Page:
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21 Sep 1996

Business & Human Rights Resource Centre

Freeport-McMoRan lawsuits (re West Papua)

Status: CLOSED

Date lawsuit was filed
21 Sep 1996
Indigenous peoples
Location of Filing: United States of America
Location of Incident: Indonesia
Type of Litigation: Transnational


Freeport-McMoRan United States of America Mining


In 1996, members of the Amungme people of West Papua filed lawsuits against mining company Freeport-McMoRan in US federal and Louisiana state courts. The plaintiffs alleged that Freeport was complicit in human rights abuses committed by its security forces and that Freeport engaged in human rights and environmental violations through its conduct at the Grasberg mine in West Papua. The cases were dismissed both in federal and Lousiana state courts.

In 1996 Tom Beanal, a leader of the Amungme people of West Papua, filed suit against Freeport-McMoRan in US federal court.  The same year, Yosefa Alomang also filed suit against Freeport-McMoRan in Louisiana state court.  Beanal alleged that Freeport was complicit in human rights abuses committed against him and the Amungme people by security forces employed by Freeport; the human rights violations alleged were surveillance, mental torture, death threats and house arrest.  Beanal also alleged that Freeport’s operations in West Papua caused severe degradation to the Amungme’s environment and habitat.  Finally, Beanal alleged that Freeport’s mining operations resulted in “cultural genocide” by destroying the Amungme's habitat and religious symbols.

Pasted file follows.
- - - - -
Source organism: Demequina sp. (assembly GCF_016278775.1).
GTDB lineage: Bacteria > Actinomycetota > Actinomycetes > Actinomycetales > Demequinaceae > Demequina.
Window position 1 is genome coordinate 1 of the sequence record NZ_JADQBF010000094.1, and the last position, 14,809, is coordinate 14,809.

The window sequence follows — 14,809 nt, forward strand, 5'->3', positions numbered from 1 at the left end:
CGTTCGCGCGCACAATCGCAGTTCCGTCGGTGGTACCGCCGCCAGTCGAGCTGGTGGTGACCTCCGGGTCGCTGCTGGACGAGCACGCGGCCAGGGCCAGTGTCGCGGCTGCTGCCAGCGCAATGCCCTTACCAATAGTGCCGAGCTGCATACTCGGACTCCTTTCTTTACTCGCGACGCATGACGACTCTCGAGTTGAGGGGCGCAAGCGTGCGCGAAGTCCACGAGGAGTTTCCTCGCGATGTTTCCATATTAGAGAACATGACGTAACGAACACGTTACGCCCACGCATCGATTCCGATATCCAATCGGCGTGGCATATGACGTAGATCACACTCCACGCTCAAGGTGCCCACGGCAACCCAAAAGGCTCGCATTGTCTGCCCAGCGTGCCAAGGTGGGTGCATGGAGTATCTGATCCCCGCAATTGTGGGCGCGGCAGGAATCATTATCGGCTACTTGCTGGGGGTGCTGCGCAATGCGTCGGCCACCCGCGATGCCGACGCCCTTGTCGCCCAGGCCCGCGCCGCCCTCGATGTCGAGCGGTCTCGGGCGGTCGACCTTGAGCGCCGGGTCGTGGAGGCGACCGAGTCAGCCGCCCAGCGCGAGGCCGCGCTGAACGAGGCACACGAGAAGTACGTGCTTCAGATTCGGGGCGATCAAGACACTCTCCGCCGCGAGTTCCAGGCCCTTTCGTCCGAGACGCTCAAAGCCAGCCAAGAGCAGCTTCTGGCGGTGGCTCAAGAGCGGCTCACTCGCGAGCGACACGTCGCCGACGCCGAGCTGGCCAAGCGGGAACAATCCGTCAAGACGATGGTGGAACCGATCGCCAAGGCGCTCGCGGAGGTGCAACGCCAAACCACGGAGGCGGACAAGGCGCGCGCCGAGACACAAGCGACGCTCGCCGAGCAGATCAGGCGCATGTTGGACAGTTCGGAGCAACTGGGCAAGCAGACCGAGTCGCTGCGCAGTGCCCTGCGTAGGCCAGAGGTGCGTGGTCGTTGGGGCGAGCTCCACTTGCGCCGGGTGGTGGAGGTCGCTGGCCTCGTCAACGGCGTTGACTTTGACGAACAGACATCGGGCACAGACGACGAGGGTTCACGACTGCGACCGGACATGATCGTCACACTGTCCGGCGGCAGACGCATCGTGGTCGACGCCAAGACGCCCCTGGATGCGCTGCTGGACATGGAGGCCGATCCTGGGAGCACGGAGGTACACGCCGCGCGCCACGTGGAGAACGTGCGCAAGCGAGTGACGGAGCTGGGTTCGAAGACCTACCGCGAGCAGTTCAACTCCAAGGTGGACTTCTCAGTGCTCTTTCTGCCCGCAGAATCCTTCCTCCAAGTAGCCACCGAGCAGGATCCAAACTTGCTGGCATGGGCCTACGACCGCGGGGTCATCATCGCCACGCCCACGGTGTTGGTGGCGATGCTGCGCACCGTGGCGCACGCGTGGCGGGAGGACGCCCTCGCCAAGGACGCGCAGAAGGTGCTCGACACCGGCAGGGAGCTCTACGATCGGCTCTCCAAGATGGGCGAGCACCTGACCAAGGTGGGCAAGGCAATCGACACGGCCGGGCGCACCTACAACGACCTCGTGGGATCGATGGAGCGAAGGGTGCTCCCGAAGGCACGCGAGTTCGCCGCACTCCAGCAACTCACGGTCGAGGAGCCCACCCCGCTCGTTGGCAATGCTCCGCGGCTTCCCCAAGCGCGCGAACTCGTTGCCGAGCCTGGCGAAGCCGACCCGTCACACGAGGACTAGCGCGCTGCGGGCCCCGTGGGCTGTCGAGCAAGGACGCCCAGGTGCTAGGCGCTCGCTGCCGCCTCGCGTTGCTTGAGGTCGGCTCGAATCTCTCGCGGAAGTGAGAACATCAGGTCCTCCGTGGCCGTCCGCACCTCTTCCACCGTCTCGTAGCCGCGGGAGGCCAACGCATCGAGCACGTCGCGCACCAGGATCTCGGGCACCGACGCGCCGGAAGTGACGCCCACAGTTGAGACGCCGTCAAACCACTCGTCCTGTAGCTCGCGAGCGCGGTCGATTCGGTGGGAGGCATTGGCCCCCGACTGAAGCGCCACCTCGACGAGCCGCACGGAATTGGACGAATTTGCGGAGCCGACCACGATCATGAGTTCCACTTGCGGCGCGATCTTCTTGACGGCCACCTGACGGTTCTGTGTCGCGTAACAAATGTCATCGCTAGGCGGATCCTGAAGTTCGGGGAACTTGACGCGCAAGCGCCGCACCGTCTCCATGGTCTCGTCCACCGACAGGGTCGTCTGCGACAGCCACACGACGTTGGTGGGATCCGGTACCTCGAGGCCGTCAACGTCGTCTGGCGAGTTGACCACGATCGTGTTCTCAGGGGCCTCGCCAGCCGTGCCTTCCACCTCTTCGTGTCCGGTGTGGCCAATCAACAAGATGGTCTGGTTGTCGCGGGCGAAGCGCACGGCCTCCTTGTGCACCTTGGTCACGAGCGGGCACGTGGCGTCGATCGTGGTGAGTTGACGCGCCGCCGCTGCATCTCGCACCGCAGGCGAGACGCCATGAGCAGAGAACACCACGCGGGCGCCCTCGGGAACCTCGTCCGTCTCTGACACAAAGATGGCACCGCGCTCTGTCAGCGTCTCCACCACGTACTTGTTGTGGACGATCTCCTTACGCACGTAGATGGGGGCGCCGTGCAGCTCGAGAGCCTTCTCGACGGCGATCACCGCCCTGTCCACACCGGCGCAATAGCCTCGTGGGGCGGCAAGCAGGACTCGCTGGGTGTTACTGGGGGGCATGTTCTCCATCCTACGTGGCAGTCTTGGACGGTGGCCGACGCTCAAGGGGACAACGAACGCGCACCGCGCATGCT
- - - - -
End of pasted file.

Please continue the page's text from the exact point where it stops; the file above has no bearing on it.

The district court dismissed the case in 1998 on the basis that the environmental and human rights abuses alleged by Beanal were not violations of the “law of nations”.  Beanal appealed this ruling, but the court of appeals affirmed the lower court’s dismissal of the case in 1999.  In the Louisiana state court case, Alomang alleged that Freeport had engaged in human rights and environmental violations through its corporate policies and conduct at its Grasberg mine in West Papua.  She claimed relief under Louisiana state tort law.  Alomang’s case was dismissed by the state court in 2000 for failure to state an actionable claim against Freeport.


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